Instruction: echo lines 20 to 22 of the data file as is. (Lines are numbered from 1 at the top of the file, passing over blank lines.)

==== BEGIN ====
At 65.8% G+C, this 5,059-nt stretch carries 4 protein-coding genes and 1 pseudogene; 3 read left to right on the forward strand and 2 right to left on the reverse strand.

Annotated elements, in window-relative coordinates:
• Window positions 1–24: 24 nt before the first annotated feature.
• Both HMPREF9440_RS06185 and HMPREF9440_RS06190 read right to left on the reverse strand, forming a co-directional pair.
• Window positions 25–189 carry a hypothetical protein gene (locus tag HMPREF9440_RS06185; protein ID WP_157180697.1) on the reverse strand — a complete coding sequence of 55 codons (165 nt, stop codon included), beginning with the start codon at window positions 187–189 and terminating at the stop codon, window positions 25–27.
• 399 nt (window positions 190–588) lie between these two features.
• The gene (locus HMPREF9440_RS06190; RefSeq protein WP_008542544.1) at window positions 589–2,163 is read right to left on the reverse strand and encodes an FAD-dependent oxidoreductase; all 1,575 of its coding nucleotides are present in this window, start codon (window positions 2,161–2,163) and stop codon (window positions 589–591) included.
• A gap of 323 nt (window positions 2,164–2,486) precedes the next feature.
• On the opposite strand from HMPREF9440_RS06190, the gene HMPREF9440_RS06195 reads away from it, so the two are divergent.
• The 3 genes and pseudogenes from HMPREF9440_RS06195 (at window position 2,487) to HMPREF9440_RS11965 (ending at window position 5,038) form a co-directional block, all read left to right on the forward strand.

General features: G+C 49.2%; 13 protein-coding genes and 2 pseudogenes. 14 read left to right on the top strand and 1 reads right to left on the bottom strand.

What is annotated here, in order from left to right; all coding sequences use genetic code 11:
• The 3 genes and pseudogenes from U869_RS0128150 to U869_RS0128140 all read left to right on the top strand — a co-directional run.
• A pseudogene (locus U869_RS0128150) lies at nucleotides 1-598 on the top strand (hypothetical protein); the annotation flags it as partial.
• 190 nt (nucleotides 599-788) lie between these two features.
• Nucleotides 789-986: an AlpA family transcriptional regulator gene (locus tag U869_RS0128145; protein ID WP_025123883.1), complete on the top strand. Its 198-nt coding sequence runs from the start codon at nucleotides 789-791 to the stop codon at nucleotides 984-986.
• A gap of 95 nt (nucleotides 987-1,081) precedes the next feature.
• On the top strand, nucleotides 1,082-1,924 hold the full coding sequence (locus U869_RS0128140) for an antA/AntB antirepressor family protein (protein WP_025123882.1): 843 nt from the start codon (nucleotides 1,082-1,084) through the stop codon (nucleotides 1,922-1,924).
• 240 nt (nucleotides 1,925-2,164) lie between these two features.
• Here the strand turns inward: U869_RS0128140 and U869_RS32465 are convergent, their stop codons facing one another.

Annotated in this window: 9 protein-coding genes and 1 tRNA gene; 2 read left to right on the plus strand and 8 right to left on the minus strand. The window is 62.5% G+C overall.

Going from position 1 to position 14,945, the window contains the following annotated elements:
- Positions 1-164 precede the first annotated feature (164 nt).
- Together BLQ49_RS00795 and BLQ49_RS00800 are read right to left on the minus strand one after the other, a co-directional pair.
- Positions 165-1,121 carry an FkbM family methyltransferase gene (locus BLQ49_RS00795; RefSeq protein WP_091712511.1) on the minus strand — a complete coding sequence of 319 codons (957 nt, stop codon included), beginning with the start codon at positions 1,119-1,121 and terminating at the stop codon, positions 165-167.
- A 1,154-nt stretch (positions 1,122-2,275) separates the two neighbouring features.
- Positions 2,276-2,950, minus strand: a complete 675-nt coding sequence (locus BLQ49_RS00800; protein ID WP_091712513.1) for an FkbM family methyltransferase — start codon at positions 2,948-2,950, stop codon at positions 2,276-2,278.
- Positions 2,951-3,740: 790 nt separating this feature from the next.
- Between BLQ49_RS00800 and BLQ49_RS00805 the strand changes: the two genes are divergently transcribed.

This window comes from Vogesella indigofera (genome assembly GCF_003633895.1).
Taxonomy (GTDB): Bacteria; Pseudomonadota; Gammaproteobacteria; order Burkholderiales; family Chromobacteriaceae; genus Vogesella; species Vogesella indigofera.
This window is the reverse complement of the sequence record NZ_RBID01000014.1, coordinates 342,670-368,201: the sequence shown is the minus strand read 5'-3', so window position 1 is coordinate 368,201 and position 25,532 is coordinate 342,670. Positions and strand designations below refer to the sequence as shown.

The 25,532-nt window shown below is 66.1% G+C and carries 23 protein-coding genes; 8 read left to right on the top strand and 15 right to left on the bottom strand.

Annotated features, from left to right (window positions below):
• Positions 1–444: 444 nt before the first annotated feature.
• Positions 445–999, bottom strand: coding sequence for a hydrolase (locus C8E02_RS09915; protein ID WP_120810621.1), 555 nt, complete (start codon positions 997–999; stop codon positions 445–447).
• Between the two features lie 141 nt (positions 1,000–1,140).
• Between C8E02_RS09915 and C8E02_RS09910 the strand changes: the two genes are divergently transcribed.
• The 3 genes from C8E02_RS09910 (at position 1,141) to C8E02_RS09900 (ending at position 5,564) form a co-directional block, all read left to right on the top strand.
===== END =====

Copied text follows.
• Here the strand turns inward: U869_RS0128140 and U869_RS32465 are convergent, their stop codons facing one another.

Annotated in this window: 9 protein-coding genes and 1 tRNA gene; 2 read left to right on the plus strand and 8 right to left on the minus strand. The window is 62.5% G+C overall.

Going from position 1 to position 14,945, the window contains the following annotated elements: